Kasai Tsunemaru (花齋常丸) (artist )
Onoe Tamizō II as the chigo or young temple page Sutewakamaru (児捨若丸) from the play Keisei Chigo Ga Fuchi
Japanese woodblock print
Signed: Kasai Tsunemaru ga (花齋常丸画)
Lyon Collection - Hokuei composition where Utaemon III plays Sutewakamaru
The theatrical Sutewakamaru was the illegitimate son of Akechi Mitsuhide. He spent his childhood at a temple near the roiling waters of Chigo Ga Fuchi near Enoshima. Pursued by two older monks he decided to commit suicide by drowning himself in these waters, but was rescued by Mashiba Hisayorshi, the historical Toyotomi Hideyoshi, his sworn enemy and the killer of his father.
In the scene in this print Sutewakamaru has been attacked as he approaches the waters, but he is getting the better of his assailant. Immediately behind the young man we see the back of a stone statue of Jizō, who was the protective bodhisattva of the souls of little children.
In one of the many confounding elements of kabuki theater Sutewakamaru grows up to be Ishikawa Goemon, the central figure of many traditional plays.
This commemorates a performance at the Onishi Theater, Osaka in 1/1836.
"The Chigo Deep Water (Chigo ga fuchi) in the play title was located off the island of Enoshima. It was there in the twelfth century that a young acolyte or temple page (chigo) named Shiragikumaru committed suicide rather than choose between two priests who vied for his love. The play Keisei chigogafuchi (A courtesan and deep water at Chigo: けいせい稚児淵), along with Chigogafuchi koi no shiranami (Chigo deep water and the white waves of love: 児渕恋白浪), combined the legends of the outlaw Goemon with a revenge tale involving Shiragikumaru (renamed Sutewakamaru in the kabuki dramas). The conflated saga includes Sutewakamaru vowing to avenge the death of Takechi Mitsuhide who had been slain by Mashiba Hisayoshi (the theatrical namesake for the historical shôgun Toyotomi Hideyoshi). This links the Sutewakamaru plot with various Ishikawa Goemon mono ("plays about Ishikawa Goemon"), the legendary fugitive outlaw during the reign of Hideyoshi. Late in the play, Sutewakamaru transforms into Goemon.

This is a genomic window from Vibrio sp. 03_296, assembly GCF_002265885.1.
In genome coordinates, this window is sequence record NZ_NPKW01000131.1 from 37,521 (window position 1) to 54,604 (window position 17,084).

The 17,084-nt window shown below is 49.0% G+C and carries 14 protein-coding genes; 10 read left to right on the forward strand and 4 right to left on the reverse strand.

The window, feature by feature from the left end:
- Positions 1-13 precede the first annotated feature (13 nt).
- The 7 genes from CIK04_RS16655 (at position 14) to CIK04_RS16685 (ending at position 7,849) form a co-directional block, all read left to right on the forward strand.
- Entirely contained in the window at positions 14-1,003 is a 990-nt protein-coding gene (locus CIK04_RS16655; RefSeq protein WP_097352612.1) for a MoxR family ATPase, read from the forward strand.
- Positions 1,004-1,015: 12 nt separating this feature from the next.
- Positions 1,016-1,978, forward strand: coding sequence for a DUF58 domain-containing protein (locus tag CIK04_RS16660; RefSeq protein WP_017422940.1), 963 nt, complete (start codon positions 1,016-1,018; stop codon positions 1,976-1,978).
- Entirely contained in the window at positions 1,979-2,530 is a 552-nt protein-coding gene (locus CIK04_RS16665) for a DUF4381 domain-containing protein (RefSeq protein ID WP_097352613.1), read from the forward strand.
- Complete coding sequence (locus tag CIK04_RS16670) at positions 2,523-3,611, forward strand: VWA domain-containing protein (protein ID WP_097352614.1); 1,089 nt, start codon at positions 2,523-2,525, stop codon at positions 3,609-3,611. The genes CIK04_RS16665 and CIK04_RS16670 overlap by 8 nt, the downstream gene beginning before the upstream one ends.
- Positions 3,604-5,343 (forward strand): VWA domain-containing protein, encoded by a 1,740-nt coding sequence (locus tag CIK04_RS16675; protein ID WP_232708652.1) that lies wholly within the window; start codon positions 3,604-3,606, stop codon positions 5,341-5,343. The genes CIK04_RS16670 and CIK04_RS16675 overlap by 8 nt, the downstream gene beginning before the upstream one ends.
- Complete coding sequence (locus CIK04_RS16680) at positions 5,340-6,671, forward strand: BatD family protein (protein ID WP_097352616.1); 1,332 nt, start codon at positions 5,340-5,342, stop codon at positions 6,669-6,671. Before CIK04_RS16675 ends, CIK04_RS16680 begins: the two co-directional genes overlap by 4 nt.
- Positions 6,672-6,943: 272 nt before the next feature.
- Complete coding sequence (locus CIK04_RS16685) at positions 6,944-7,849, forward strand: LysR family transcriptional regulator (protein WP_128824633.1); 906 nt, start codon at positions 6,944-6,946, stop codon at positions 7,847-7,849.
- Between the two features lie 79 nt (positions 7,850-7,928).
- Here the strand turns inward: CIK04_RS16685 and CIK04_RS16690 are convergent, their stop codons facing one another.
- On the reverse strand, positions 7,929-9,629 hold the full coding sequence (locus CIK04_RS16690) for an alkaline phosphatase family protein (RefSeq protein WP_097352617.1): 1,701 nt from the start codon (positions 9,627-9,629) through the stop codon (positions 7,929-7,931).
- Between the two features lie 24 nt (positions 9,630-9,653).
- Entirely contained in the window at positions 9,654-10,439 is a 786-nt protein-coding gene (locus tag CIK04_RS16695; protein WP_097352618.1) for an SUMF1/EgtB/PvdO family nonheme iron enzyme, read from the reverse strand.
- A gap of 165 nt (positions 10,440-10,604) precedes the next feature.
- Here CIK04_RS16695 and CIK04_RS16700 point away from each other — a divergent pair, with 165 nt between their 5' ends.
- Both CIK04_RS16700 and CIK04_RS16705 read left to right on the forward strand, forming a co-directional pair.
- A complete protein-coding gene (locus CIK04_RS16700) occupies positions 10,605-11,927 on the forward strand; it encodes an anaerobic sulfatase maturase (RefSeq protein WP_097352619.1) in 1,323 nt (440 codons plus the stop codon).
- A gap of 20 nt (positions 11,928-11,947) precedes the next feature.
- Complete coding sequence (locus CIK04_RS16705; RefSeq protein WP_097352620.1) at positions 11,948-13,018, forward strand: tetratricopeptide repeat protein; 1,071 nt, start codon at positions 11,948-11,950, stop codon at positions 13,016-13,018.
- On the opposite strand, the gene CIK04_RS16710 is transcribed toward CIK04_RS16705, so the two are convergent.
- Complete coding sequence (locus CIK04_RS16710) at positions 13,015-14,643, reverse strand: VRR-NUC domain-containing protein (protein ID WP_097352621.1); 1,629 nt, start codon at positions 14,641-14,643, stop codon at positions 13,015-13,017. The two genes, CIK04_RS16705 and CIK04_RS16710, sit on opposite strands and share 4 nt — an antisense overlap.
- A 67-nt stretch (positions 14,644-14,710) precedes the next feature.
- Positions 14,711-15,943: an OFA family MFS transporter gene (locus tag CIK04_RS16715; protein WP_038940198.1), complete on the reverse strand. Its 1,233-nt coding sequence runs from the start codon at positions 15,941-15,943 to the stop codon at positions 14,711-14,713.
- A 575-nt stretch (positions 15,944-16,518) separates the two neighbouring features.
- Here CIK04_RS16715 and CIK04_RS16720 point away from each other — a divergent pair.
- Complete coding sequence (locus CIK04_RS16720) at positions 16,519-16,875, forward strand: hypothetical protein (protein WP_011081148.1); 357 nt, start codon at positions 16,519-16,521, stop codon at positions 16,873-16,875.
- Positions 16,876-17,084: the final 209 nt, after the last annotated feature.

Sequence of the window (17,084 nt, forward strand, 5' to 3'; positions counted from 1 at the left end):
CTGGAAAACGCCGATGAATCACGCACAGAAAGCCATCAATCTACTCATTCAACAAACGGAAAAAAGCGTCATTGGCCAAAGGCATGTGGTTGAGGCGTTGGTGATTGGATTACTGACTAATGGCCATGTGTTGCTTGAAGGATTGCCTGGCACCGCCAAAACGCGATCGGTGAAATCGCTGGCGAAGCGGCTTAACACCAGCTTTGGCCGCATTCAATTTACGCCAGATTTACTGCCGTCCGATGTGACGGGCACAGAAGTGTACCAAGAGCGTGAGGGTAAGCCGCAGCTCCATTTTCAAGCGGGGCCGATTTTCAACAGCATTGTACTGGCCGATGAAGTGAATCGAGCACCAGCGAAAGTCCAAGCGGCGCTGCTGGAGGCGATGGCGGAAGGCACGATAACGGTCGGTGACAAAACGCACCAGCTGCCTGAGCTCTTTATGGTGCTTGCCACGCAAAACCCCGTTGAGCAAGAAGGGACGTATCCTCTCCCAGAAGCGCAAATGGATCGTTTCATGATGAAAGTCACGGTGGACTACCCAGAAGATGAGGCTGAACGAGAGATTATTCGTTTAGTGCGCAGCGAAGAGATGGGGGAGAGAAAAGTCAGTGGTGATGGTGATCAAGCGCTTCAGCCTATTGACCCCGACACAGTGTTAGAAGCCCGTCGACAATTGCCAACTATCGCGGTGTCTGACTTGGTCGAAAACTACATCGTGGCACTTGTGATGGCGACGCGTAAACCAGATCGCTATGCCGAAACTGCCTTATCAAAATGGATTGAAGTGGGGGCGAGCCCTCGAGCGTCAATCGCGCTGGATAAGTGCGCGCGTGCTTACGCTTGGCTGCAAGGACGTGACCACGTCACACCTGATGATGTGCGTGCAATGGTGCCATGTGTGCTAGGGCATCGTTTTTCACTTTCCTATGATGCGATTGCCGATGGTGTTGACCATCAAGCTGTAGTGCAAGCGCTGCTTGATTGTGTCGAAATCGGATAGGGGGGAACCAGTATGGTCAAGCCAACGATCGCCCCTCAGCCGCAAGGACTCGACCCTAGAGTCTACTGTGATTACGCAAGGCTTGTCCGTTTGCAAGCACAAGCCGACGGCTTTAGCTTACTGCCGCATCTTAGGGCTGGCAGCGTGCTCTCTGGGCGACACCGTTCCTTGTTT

In this scene Sutewakamaru appears to be holding an heirloom sword (wrapped in red cloth) while subduing a rather rough-looking, hirsuite adversary — the latter played by an unnamed walk-on actor. The action takes place by a waterfall with a hard slanting rain adding a dynamic touch to the intense portrayal."
Ex. collection Okada Isajiro (岡田伊三次郎).
This information is quoted directly from Osakaprint.com.
There is another print of this same figure in the Lyon Collection. That one is by Hokuei and in that one the character of Sukewakamaru is portrayed by Utaemon III. See the link above.
Illustrated in Schätze der Kamigata: Japanische Farbholzschnitte aus Osaka 1780-1880, MNHA (Musée national d'histoire et d'art Luxembourg), p. 27, #29.
Onoe Tamizō II (二代目尾上多見蔵: 11/1820-1848; 1850-November, 1885) (actor)
actor prints (yakusha-e - 役者絵) (genre)
Kyōto-Osaka prints (kamigata-e - 上方絵) (genre)